It’s not, it’s not as scary as it may seem. And that’s not to downplay pain by any means. But the first thing I will tell people is to pay attention to pain as if it’s a signal that your body is trying to tell you something. It may not, it may not like something it was a little bit uncomfortable was pushed too hard. It doesn’t necessarily mean something is injured. Pain is not always a sign of grave injury.

Protective Mechanisms Following an Injury

And the analogy that I always give is, if you’ve ever gotten a paper cut, or stepped on a Lego, it hurts like hell. But chances are it hasn’t stabbed your foot and you’re gushing blood anywhere. Although obviously, I can do chances are, it’s not that bad. And so sometimes what we feel is is a protective mechanism. And your brain is letting me know, holy shit, like move away from that ASAP because I wasn’t ready for it. Or it’s unfamiliar or it’s new.

But nothing may not, things may not be actually hurt. And if they are hurt, chances are they will resolve with physical therapy if you give it a shot, or if it’s something more serious, there are solutions around it as well. So the first thing I would suggest is to listen to pain as if it’s a messenger, and not as a huge alarm that signals that something is gravely hurt or screwed up or anything like that.

The second thing I would suggest is fear and anxiety, it will only limit you more. So trying to think it seems simple. But thinking happy thoughts is really the theme. So don’t think don’t try to be fearful of movements or anxious about movements. And that may hurt you because it may actually play a trick on your brain and thinking that you actually can’t do it, which affects how you will do it. And now you can’t do it.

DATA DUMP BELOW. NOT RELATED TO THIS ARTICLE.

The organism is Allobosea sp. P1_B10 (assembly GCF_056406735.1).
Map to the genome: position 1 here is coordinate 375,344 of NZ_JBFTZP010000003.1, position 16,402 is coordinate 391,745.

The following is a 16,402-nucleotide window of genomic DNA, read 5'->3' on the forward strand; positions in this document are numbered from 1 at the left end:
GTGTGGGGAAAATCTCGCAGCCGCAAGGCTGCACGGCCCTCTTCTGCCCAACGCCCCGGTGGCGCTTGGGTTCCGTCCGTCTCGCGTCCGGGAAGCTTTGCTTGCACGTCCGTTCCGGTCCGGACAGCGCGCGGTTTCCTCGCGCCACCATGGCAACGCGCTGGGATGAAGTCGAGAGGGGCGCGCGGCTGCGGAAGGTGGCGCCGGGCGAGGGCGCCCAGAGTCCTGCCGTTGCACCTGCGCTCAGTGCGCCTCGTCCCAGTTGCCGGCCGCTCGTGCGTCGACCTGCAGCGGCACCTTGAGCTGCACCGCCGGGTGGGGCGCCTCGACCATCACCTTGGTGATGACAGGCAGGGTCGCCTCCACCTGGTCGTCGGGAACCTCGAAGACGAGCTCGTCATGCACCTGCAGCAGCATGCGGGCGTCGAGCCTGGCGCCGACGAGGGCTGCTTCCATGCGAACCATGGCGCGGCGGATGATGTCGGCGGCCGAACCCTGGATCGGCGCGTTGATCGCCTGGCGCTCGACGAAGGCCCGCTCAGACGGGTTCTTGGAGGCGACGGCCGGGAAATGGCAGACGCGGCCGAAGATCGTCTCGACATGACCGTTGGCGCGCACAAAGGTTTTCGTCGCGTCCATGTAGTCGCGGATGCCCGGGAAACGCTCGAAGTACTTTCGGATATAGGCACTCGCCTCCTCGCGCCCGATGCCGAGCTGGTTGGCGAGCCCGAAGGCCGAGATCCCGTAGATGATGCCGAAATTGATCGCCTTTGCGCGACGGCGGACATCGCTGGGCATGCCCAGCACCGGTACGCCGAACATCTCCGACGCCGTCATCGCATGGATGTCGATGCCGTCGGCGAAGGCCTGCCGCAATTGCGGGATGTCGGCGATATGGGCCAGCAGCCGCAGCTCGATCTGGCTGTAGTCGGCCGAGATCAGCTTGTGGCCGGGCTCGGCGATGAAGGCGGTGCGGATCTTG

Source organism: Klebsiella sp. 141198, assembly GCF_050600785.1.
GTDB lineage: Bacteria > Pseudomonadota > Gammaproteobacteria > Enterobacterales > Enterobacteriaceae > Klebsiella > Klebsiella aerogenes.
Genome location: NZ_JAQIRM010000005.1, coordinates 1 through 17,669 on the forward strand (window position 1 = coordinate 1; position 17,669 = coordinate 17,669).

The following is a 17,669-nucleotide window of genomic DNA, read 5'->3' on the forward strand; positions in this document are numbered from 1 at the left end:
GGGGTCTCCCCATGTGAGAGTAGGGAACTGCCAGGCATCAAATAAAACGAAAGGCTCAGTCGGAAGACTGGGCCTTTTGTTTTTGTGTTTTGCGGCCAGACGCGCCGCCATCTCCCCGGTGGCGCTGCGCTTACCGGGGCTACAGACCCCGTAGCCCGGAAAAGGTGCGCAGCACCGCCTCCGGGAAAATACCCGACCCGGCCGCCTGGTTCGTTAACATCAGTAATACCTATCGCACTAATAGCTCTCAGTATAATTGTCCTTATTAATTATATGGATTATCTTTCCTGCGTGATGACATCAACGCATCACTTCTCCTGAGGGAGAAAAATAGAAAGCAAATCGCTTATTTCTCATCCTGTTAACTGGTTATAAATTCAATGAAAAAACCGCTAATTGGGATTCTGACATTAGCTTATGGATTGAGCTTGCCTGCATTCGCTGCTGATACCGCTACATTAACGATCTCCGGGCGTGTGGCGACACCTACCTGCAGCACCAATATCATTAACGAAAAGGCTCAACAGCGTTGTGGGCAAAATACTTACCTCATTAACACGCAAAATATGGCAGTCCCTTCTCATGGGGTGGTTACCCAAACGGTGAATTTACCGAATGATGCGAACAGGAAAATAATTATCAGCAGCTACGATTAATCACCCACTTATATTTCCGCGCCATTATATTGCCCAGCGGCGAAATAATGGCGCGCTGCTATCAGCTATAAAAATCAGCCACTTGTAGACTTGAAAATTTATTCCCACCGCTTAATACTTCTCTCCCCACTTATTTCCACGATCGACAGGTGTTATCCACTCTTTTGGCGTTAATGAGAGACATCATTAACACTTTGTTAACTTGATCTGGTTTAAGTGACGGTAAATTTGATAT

So trying to and if you feel like you’re not ready, then having a good coach that’s able to regress it for you and you could still you can still be successful at a similar movement at a lighter weight or impartial movement is the way to go. Because there’s no way you shouldn’t, you should be able to complete everything you want to do without the looming fear of like, oh, this is gonna injure me again. Because your body is super resilient.

And even though sometimes we get older. And we think of this, oh, we can’t build muscle enough our bone mass is changing. Just because that process Yes, it is speeding up a little bit doesn’t mean it’s gonna be impossible to get stronger or build strong bones again, you actually can still build strong bones and muscles. Despite sarcopenia and osteopenia, it just has to be the right way at the right dosage at the right rate. So that your body can adapt at its new sort of speed. But it doesn’t mean that you can’t do it, it doesn’t mean you’re doomed for injury ever.

Fear of Seeking Help

Steph Gaudreau